Meaningful Coincidences

Right after I wrote yesterday’s post, I took a shower, and as I was drying off, a tiny white feather floated to the floor. Where in the house could a feather have come from? How could a feather have landed in my bathroom?

In Your Sacred Self, Wayne Dyer advises to look for meaningful coincidences, and I believe that’s just what this is:  a message from Mom that everything is going to be alright. Afterwards I spent ten minutes meditating, and I believe that the thoughts that entered my mind were the words from my guardian angel, my mother:  Stay on the path you’re on. You’re on the right track. Just keep doing what you’re doing.

Questions about specifically what that means didn’t occur to me. No doubt entered my mind. My interpretation is that it meant to just keep writing. When I got home from work last night and continued reading this beautiful book by Wayne Dyer—whose books, by the way, my mother read—he answers so many questions and problems that have come up for me, problems that I haven’t even verbalized or been aware of.

For one, he advises to do what you enjoy, without concern of the outcome, or whether it’s your best. I laughed out loud at his statement that he’d been in seven marathons and never once did he do his best in any of them. He said that if he had he’d have made better time each time, and that he probably would not have been in any of them had he started with the notion that he’d be doing his best. I would love to share this with Mom because she too would laugh and say something like what Maya Angelou said to Oprah, which is that you do what you know to do at the time. Mom used to say, “Just do the best you can. That’s all you can do.” What she meant was just do what you can and don’t beat yourself up over it.

At some point in time I read something by Dyer about doing what you love and the money will come, but at that time I was not ready to do that. I believed that was fine and dandy for people who don’t have bills to pay, but that it wasn’t for the rest of us folks who need a roof over our heads. Now, at $23,000 a year and somehow making it, I believe I am finally ready. I no longer feel the need to force myself into working in a job I despise (marketing), staring at spreadsheets all day, full of anxiety over how to answer questions about sales. I am beginning not to care if I don’t become something interesting with a job title that woos people. I’m still not completely there yet, because I’d planned to become a nutritionist, and it still scares me to think I might be a grocery store worker forever. In theory there’s nothing wrong with that, but in reality, do I really want that for my life?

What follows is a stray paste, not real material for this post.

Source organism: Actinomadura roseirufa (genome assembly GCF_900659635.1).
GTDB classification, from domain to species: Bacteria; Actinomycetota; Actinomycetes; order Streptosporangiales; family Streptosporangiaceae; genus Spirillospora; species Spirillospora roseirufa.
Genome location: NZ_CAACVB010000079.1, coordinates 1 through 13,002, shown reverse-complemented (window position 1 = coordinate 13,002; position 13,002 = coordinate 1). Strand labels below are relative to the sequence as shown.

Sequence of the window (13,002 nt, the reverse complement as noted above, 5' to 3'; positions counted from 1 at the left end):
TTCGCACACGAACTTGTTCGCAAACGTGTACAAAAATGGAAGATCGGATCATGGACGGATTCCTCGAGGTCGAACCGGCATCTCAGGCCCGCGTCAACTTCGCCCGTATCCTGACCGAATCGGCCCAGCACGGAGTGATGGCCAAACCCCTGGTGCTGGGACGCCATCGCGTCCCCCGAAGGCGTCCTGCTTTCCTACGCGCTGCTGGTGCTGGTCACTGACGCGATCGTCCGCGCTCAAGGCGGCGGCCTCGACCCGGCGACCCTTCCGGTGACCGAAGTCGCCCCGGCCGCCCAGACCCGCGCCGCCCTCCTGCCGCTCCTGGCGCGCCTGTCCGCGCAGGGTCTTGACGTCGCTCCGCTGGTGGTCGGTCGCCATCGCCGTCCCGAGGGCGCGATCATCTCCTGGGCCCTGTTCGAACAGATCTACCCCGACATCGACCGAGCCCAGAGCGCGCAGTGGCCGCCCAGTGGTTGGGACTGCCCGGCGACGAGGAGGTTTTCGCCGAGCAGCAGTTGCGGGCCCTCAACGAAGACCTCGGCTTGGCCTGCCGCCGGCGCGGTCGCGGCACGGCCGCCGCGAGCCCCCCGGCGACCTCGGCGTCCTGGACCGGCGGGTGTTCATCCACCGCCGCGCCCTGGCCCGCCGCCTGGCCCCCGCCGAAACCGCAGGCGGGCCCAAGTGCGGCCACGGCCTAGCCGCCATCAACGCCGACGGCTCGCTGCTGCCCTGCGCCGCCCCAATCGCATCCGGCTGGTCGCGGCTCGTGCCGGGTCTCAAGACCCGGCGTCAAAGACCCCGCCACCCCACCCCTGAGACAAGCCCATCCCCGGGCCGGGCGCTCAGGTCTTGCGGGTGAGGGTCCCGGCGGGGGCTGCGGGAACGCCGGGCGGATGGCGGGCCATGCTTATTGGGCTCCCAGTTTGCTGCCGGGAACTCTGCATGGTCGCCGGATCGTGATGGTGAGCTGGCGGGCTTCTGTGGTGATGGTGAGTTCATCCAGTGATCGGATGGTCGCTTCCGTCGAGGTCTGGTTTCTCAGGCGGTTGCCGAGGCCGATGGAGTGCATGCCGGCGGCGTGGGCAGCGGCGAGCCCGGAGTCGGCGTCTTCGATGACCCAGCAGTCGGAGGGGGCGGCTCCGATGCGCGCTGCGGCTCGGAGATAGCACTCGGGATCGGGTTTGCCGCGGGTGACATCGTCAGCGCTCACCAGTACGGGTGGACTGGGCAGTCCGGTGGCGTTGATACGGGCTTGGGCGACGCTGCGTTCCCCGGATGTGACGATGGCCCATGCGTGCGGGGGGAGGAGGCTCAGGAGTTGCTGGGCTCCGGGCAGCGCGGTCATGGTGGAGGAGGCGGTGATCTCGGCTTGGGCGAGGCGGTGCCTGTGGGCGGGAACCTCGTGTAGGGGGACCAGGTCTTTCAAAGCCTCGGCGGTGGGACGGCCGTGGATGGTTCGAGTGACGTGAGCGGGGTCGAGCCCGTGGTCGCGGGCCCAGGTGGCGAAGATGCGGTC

On the other hand, it means I’m defining my life by my job, and as Dyer says, I am not what I do. When I look at my mother’s life, I do not think of her as a retail worker. I think of her as a loving mother, grandmother, wife, and humanitarian. Those are the things that matter in life.

A new concept for me is Dyer’s view that believing is different from knowing. Believing allows doubt to creep in, and when doubt creeps in, our true heart’s desire does not come to fruition. He writes about the law of attraction, and refers to Louise Hay, who I’d been reading before Mom died, but stopped because I did not like the idea that somehow I caused Mom’s death.

If you’re not familiar, the law of attraction, which I first learned about in The Secret, is the idea that whatever you’re thinking about, whether consciously or unconsciously, will come true for you. If you don’t think you’ll ever become successful, you never will. If you’re afraid that you won’t get what you want in life, you won’t. On the other hand, if you visualize the life you want, and you do daily affirmations, and you focus on the positive, you will get the life you want. Before Mom died, I prayed many times for God to bring me closer, and it disturbs me to think Mom’s death was the answer. That was NOT what I had in mind, though it’s certainly bringing me closer to God.

Another thing that occurs to me about Wayne Dyer is that his last name is similar to my mother’s maiden name (Dyes). It’s another meaningful coincidence. He has always reminded me of Mom because she read several of his books after her divorce from my first stepfather, when I was in high school and she and I lived together. She went through so much spiritual growth during that time. Also, Dyer’s words and outlook remind me very much of my boyfriend’s. When I mentioned to my boyfriend yesterday that he reminds me of him, Steven said he’d heard him give talks and that he agrees with what he says, called him a brilliant guy.

If someone told me a few years ago that I’d find myself in a shared house at the age of 40 and content working in a grocery store barely making enough money to get by, I would not have believed you. My view was that Dyer’s message to be happy with the life you have was part of a conspiracy (though not conscious or ill-conceived), sort of an opiate of the masses so that no one aspires to become anything more. Now I question what “more” means.

Sometimes these days I am fine just to sit on my bed and stare into space. Sometimes I stare at this salt rock lamp I have. Most times I stare at nothing and I just enjoy it.


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